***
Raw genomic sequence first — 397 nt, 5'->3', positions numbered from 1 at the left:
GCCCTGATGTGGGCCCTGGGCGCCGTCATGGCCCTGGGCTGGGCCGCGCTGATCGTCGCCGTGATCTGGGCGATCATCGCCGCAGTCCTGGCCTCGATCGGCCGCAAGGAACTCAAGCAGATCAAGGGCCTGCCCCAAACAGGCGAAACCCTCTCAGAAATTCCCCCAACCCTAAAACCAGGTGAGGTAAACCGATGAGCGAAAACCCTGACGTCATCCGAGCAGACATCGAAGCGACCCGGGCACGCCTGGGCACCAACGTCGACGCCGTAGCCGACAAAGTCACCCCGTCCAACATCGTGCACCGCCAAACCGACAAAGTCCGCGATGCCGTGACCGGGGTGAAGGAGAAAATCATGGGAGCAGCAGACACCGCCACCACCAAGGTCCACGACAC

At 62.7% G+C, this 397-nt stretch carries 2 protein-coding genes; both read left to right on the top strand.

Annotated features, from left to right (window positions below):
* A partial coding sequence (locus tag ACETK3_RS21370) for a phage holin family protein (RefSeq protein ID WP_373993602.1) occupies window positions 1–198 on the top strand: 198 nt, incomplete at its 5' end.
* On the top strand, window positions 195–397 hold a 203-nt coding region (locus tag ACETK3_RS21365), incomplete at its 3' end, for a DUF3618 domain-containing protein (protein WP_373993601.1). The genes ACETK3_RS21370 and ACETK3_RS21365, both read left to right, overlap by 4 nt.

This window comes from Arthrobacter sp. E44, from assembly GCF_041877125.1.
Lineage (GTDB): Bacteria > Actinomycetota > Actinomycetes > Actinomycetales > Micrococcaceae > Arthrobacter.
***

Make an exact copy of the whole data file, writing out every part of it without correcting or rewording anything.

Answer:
Raw genomic sequence first — 397 nt, 5'->3', positions numbered from 1 at the left:
GCCCTGATGTGGGCCCTGGGCGCCGTCATGGCCCTGGGCTGGGCCGCGCTGATCGTCGCCGTGATCTGGGCGATCATCGCCGCAGTCCTGGCCTCGATCGGCCGCAAGGAACTCAAGCAGATCAAGGGCCTGCCCCAAACAGGCGAAACCCTCTCAGAAATTCCCCCAACCCTAAAACCAGGTGAGGTAAACCGATGAGCGAAAACCCTGACGTCATCCGAGCAGACATCGAAGCGACCCGGGCACGCCTGGGCACCAACGTCGACGCCGTAGCCGACAAAGTCACCCCGTCCAACATCGTGCACCGCCAAACCGACAAAGTCCGCGATGCCGTGACCGGGGTGAAGGAGAAAATCATGGGAGCAGCAGACACCGCCACCACCAAGGTCCACGACAC

At 62.7% G+C, this 397-nt stretch carries 2 protein-coding genes; both read left to right on the top strand.

Annotated features, from left to right (window positions below):
* A partial coding sequence (locus tag ACETK3_RS21370) for a phage holin family protein (RefSeq protein ID WP_373993602.1) occupies window positions 1–198 on the top strand: 198 nt, incomplete at its 5' end.
* On the top strand, window positions 195–397 hold a 203-nt coding region (locus tag ACETK3_RS21365), incomplete at its 3' end, for a DUF3618 domain-containing protein (protein WP_373993601.1). The genes ACETK3_RS21370 and ACETK3_RS21365, both read left to right, overlap by 4 nt.

This window comes from Arthrobacter sp. E44, from assembly GCF_041877125.1.
Lineage (GTDB): Bacteria > Actinomycetota > Actinomycetes > Actinomycetales > Micrococcaceae > Arthrobacter.